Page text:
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Week in Review–August 4th, 2019

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The Week in Review is a collection of both all the goodness I’ve written during the past week around the internet, as well as a small pile of links I found interesting – generally endurance sports related. I’ve often wondered what to do with all of the coolness that people write, and while I share a lot of it on Twitter and Facebook, this is a better forum for sending it on to y’all. Most times these different streams don’t overlap, so be on the lookout at all these places for good stuff!

So with that, let’s get into the action!

DCRAINMAKER.COM Posts in the Past Week:

Here’s all the goodness that ended up on the main page this past week:

Monday:  DCR Summer 2019 Open House & Ride Recap Photos
Wednesday:  Jaybird Vista Earbuds Hands-On: An AirPods/PowerBeats Pro Competitor for Sports?
Friday: Garmin MARQ Athlete In-Depth Review

Expect a little bit of a quieter August, as usual. At least till the end of the month, then it’ll likely be fireworks as usual once we approach Eurobike & IFA, where most of the fall things will be announced. Said differently: August is gonna be nuts for me prepping stuff for then!

FIT File Podcast This Week:

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Episode 83 of the podcast is up!

– TrainerRoad price increases – twice in under 12 months.
– Zwift also increases their price
– Favero Assioma Firmware Update: Cycling Dynamics Implemented
– The Elite Suito: Trainer to beat for 2019?
– LIMITS power meters are back baby!!!
– Visit to Giant in Taiwan / Their MY20 Power Meter Preview / CADEX line
– Gear I Use Discussion
– Body Battery Metrics vs Sleep Deprivation
– Peloton sunsetting their older bikes

Listen here, or four options for where to find the podcast:

A) iTunes: If you’ve got an Apple device, we’re there!
B) Google Play Music: Yup, we’re here too (and on Google Podcasts app)
C) Spotify: Of course we’re on Spotify now – you can even cache it on your wearable too!
D) RSS Feed: Follow along using the direct RSS feed

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Stuff that I found interesting around the interwebs:

Here’s a not-so-small smattering of all the random things that I stumbled on while doing my civic duty to find the end of the Internet (and in this case, some of these are from the past few weeks…as my backlog is a bit longer):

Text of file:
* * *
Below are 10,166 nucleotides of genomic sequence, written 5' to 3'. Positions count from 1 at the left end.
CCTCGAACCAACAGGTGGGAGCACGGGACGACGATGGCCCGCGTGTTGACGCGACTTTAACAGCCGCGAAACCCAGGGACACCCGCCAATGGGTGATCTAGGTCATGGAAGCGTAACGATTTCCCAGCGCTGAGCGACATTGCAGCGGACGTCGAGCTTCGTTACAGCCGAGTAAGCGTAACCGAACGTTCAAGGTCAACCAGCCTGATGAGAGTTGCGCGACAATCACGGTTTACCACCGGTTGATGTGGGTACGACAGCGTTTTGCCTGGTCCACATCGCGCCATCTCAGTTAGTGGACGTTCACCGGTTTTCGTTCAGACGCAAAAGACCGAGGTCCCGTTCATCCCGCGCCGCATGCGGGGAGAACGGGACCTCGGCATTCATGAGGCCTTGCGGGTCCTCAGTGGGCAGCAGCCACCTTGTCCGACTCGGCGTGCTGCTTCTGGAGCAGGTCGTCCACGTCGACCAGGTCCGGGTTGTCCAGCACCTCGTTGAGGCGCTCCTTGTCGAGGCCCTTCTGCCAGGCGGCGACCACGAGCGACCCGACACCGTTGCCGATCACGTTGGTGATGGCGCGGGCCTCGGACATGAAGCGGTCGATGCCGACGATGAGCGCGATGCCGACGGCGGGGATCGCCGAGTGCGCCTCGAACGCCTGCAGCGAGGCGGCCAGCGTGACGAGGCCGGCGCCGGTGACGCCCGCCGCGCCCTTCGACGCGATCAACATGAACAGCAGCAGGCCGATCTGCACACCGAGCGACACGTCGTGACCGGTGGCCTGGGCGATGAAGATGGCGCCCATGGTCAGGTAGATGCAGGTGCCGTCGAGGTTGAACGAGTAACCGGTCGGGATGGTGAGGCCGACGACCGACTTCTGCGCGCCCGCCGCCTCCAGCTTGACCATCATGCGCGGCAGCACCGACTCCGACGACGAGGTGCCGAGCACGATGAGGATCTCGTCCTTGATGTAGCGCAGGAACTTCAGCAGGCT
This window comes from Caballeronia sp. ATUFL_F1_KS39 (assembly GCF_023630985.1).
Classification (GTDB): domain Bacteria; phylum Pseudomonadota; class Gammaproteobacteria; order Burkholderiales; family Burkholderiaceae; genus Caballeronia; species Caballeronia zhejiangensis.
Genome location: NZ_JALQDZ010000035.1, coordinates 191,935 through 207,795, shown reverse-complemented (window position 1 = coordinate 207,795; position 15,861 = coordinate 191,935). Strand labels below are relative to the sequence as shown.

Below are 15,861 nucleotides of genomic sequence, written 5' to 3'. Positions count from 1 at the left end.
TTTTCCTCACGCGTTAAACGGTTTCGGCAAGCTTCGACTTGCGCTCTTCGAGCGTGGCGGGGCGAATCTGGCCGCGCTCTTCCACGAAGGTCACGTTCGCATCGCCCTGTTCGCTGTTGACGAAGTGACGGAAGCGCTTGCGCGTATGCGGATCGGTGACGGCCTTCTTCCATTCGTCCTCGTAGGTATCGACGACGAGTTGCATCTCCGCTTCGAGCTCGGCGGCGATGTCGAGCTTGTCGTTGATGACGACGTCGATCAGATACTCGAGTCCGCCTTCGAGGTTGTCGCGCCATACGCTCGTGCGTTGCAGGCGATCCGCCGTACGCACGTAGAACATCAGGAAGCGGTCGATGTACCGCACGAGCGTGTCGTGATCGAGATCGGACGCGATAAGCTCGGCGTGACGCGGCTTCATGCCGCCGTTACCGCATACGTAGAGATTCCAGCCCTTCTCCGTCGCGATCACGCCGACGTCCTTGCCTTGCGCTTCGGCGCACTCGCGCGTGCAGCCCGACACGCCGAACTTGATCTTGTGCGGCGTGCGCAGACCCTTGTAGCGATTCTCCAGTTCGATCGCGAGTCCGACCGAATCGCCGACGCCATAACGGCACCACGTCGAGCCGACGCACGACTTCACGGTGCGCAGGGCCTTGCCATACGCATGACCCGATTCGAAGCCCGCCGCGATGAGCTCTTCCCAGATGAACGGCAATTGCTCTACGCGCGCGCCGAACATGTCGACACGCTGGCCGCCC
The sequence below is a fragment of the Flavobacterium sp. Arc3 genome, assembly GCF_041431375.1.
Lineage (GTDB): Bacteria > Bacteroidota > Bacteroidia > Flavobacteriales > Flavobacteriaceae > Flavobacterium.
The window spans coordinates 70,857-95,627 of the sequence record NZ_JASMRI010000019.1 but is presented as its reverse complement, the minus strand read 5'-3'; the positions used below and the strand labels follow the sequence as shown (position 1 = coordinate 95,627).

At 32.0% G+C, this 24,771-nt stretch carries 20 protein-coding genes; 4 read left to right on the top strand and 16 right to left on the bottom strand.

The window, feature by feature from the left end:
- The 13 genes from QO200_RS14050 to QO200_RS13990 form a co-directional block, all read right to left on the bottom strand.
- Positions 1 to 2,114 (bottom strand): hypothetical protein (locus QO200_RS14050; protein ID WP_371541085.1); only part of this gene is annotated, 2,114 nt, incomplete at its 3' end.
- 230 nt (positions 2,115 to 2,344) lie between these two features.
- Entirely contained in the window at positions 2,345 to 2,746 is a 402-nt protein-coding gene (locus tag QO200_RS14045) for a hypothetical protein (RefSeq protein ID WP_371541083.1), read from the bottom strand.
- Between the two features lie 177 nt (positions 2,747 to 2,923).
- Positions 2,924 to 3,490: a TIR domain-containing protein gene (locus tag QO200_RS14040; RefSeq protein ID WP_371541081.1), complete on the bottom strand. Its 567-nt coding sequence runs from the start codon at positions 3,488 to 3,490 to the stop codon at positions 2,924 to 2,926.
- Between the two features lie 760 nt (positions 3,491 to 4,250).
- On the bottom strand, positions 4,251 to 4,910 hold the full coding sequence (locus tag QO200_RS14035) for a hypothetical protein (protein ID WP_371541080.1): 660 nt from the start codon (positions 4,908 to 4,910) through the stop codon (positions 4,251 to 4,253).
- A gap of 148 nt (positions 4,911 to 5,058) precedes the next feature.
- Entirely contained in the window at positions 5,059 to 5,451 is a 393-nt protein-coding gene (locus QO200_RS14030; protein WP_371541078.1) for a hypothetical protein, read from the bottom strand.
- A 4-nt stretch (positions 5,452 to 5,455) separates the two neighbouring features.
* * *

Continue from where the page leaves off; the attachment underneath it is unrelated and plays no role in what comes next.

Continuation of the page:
1) Zwift releases Titan’s Grove expansion to Watopia: If you like big trees and bears, this is the expansion for you. Hit up Lama’s video below for all the details.

2) More than you ever wanted to know about Cycling Dynamics and the potential for high speed data: Of course it’s disturbingly detailed, it’s Uncle Keith.

3) Hoverboard Crosses English Channel. Sorta: It did have to make a single brief refueling exchange half-way across, but the entire thing only took 22 minutes end to end and reached speeds over 100MPH.

4) The Tour de France in 100 Amazing Photos: Obviously this was going to come from Cycling Tips. Just click…and keep clicking, roughly 100 times.

5) Paving the way for women in esports: This has nothing to do with cycling or Zwift, but rather computer games. But I found it fascinating. Really worth a solid read.

6) Phillips sues Garmin & Fitbit: I’d love to get/see a copy of the specific court filing. This one is peculiar to me. Philips used to provide sensors to Mio, who in turn provided sensors for a single Garmin product way back when (the Forerunner 225). But then Garmin went off and did their own thing. The article linked implies more GPS, which doesn’t really jibe with what I know. (Thanks to J.)

7) LIMITS goes for another round: I know I tweeted about this, and we talk about it in the podcast, but I figured I’d link it here just in case. The memes on Twitter are fantastic.

Sports Technology Software/Firmware Updates This Week:

Each week I quickly highlight some of the new firmware, app, software, and website service updates that I see go out. If you’re a sports technology company and release an update – shoot me a quick note (just one-liners are perfect, or Tweet it at me is even better) and I’ll make mention of it here. If I don’t know about it, I won’t be able to post about it. Sound good?  Oh – and if you want to get a head start on things, this page is a great resource for watching Garmin and a few other firmware updates.

CycleOps Hammer 1/2 Firmware Update: This gets rid of the power spikes that occurred during sprints on the Hammer 1/2.

Garmin Descent Firmware Update: This is a biggie. Sure, it only lists four things, but in reality it incorporates like a year’s worth of Fenix 5X firmware updates to it, as noted by the last line item. You’ll remember that Garmin always stated with the Descent that they were looking to be much more cautious/slow on firmware updates to account for the safety related elements.

Garmin Edge 530 BETA Firmware Update: This is the second beta firmware in as many weeks, though minor compared to the previous massive beta update. I’d strongly recommend this beta if you’re having any of the specific issues noted (I’ve seen no issues on it for my daily usage).

Garmin Edge 830 BETA Firmware Update: Same as Edge 530.

Garmin Forerunner 935 BETA Firmware Update: Various bug fixes

Garmin MARQ Series Firmware Updates: Various bug fixes

Garmin Instinct Firmware Update: Slightly larger pile of various bug fixes

Wahoo ROAM Firmware Update: Bug fix related to map storage.

Thanks for reading!

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13 Comments

  1. Steve Norman

    Can’t find a free copy of the filings, but link to law360.com lists a few patent infringements.

    6,013,007 – Athlete’s GPS-based performance monitor
    7,088,233 – Personal medical device communication system and method
    8,277,377 – Method and apparatus for monitoring exercise with wireless internet connectivity
    6,976,958 – Method and apparatus for health and disease management combining patient data monitoring with wireless internet connectivity

    • Interesting. So, taking the first patent (GPS performance monitor), I don’t now of any GPS performance monitoring devices in that time-frame. The first I think we saw was basically Garmin’s some 5-7 years later. Of course, you don’t have to actually make a device to hold the patent.